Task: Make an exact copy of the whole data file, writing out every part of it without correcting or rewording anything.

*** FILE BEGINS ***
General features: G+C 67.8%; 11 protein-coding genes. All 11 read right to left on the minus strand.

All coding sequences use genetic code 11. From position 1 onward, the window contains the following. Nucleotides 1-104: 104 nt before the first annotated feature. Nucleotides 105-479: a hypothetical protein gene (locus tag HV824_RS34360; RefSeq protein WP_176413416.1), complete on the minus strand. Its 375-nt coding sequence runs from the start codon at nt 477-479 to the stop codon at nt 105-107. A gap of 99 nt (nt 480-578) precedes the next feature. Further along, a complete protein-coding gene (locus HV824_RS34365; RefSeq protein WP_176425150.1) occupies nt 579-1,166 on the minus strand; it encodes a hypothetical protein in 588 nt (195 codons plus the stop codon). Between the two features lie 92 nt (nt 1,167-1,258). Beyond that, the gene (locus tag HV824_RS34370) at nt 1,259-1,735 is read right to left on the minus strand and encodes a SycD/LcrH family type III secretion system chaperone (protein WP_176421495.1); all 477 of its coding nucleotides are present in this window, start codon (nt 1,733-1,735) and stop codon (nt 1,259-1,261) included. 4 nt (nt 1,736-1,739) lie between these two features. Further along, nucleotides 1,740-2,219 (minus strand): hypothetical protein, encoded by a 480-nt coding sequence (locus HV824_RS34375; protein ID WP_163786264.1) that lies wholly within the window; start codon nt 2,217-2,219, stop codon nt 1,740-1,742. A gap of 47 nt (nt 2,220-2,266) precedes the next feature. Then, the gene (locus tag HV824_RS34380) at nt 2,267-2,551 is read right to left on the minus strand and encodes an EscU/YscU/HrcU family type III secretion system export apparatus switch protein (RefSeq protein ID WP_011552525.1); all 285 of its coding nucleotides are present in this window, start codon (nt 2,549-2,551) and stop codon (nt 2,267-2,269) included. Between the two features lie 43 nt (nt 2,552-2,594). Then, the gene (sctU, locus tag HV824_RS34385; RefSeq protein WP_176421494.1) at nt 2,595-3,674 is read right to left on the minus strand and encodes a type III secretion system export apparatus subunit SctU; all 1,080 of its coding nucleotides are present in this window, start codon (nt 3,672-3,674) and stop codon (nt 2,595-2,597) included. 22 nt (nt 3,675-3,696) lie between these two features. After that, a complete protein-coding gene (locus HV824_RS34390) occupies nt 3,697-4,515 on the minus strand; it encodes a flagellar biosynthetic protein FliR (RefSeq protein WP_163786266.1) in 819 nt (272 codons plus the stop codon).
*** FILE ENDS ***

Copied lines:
General features: G+C 67.8%; 11 protein-coding genes. All 11 read right to left on the minus strand.

All coding sequences use genetic code 11. From position 1 onward, the window contains the following. Nucleotides 1-104: 104 nt before the first annotated feature. Nucleotides 105-479: a hypothetical protein gene (locus tag HV824_RS34360; RefSeq protein WP_176413416.1), complete on the minus strand. Its 375-nt coding sequence runs from the start codon at nt 477-479 to the stop codon at nt 105-107. A gap of 99 nt (nt 480-578) precedes the next feature. Further along, a complete protein-coding gene (locus HV824_RS34365; RefSeq protein WP_176425150.1) occupies nt 579-1,166 on the minus strand; it encodes a hypothetical protein in 588 nt (195 codons plus the stop codon). Between the two features lie 92 nt (nt 1,167-1,258). Beyond that, the gene (locus tag HV824_RS34370) at nt 1,259-1,735 is read right to left on the minus strand and encodes a SycD/LcrH family type III secretion system chaperone (protein WP_176421495.1); all 477 of its coding nucleotides are present in this window, start codon (nt 1,733-1,735) and stop codon (nt 1,259-1,261) included. 4 nt (nt 1,736-1,739) lie between these two features. Further along, nucleotides 1,740-2,219 (minus strand): hypothetical protein, encoded by a 480-nt coding sequence (locus HV824_RS34375; protein ID WP_163786264.1) that lies wholly within the window; start codon nt 2,217-2,219, stop codon nt 1,740-1,742. A gap of 47 nt (nt 2,220-2,266) precedes the next feature. Then, the gene (locus tag HV824_RS34380) at nt 2,267-2,551 is read right to left on the minus strand and encodes an EscU/YscU/HrcU family type III secretion system export apparatus switch protein (RefSeq protein ID WP_011552525.1); all 285 of its coding nucleotides are present in this window, start codon (nt 2,549-2,551) and stop codon (nt 2,267-2,269) included. Between the two features lie 43 nt (nt 2,552-2,594). Then, the gene (sctU, locus tag HV824_RS34385; RefSeq protein WP_176421494.1) at nt 2,595-3,674 is read right to left on the minus strand and encodes a type III secretion system export apparatus subunit SctU; all 1,080 of its coding nucleotides are present in this window, start codon (nt 3,672-3,674) and stop codon (nt 2,595-2,597) included. 22 nt (nt 3,675-3,696) lie between these two features. After that, a complete protein-coding gene (locus HV824_RS34390) occupies nt 3,697-4,515 on the minus strand; it encodes a flagellar biosynthetic protein FliR (RefSeq protein WP_163786266.1) in 819 nt (272 codons plus the stop codon).